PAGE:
In spring, adult males of the gall wasp Antistrophus rufus L. emerge from inconspicuous galls in stems of their host plant Silphium laciniatum L. and search for sites on stems where females will later emerge. The behavior of males suggests that they use olfaction rather than visual or tactile cues in searching for mates. In an earlier publication, we reported that galls of A. rufus were associated with changes in enantiomeric ratios of α- and β-pinene emitted by plant stems, and hypothesized that monoterpene stereochemistry served as a mate location cue for adult males. Here, we support this hypothesis with bioassays that demonstrate that males can discriminate between galled and ungalled stems, as well as between blends of synthetic monoterpenes with ratios of enantiomers representative of galled and ungalled stems.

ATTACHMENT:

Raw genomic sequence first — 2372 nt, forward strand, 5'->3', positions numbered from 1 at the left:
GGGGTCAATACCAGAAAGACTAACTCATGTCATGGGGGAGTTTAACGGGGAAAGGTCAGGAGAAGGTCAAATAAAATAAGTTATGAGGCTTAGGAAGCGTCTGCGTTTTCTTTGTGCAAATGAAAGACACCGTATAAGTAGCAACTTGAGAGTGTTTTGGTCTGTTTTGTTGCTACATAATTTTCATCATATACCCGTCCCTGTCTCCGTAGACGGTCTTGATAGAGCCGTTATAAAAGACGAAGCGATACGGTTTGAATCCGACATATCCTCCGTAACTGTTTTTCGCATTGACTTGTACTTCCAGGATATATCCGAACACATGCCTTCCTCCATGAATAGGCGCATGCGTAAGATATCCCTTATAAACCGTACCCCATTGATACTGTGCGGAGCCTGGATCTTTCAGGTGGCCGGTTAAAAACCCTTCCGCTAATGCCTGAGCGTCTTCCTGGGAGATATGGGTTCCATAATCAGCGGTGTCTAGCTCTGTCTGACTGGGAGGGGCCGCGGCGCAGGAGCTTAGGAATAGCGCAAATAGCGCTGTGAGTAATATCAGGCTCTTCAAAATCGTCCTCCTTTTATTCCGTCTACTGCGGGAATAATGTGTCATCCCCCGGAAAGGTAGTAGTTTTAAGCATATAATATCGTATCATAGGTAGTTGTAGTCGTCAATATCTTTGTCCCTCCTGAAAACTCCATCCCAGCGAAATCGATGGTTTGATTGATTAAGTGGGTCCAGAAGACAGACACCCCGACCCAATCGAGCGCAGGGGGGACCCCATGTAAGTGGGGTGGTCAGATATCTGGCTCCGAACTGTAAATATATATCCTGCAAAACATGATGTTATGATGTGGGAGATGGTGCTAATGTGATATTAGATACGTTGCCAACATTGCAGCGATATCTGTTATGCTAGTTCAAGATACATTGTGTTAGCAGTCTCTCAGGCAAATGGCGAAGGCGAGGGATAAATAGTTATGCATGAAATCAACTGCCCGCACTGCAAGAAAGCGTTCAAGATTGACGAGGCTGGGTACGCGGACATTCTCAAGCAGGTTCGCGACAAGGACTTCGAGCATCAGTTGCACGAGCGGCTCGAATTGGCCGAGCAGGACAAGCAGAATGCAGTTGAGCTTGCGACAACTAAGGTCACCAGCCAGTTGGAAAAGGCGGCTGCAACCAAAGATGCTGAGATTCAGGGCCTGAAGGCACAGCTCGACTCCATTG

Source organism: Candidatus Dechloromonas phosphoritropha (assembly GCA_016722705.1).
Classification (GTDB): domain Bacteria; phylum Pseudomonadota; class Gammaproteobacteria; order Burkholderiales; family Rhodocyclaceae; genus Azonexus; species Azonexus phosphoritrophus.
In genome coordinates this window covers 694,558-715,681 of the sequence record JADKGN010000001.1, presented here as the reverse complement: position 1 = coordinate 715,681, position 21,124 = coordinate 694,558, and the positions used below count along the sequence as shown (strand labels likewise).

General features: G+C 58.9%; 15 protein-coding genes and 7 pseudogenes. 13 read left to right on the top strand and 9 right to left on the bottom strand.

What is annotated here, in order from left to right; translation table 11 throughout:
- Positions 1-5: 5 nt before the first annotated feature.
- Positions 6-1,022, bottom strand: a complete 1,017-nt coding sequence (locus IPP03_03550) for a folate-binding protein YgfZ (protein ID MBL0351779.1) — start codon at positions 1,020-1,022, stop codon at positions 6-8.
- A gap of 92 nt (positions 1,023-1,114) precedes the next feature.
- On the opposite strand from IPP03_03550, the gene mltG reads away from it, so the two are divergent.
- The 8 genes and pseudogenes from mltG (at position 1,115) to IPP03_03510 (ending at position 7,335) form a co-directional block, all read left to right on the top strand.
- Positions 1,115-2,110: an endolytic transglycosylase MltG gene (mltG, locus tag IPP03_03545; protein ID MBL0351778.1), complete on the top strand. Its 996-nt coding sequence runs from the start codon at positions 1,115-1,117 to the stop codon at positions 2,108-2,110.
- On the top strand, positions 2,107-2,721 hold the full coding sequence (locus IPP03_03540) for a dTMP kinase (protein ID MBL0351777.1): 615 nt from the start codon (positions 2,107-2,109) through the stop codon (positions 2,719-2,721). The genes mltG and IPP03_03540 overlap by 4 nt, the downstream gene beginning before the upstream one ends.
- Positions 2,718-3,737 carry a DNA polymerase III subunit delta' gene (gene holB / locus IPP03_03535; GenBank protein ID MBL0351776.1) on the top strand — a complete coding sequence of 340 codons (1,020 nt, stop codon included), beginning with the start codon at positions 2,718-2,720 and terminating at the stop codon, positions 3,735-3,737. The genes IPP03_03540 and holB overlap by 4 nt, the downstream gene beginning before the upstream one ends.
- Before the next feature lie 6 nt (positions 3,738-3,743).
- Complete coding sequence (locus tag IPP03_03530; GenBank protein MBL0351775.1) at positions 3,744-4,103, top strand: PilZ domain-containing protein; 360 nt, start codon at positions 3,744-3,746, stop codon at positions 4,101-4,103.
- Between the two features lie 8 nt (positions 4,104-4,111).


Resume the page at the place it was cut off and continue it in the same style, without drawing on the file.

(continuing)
|Original language||English (US)|
|Number of pages||5|
|Journal||Journal of Chemical Ecology|
|State||Published - Feb 2004|
ASJC Scopus subject areas
- Ecology, Evolution, Behavior and Systematics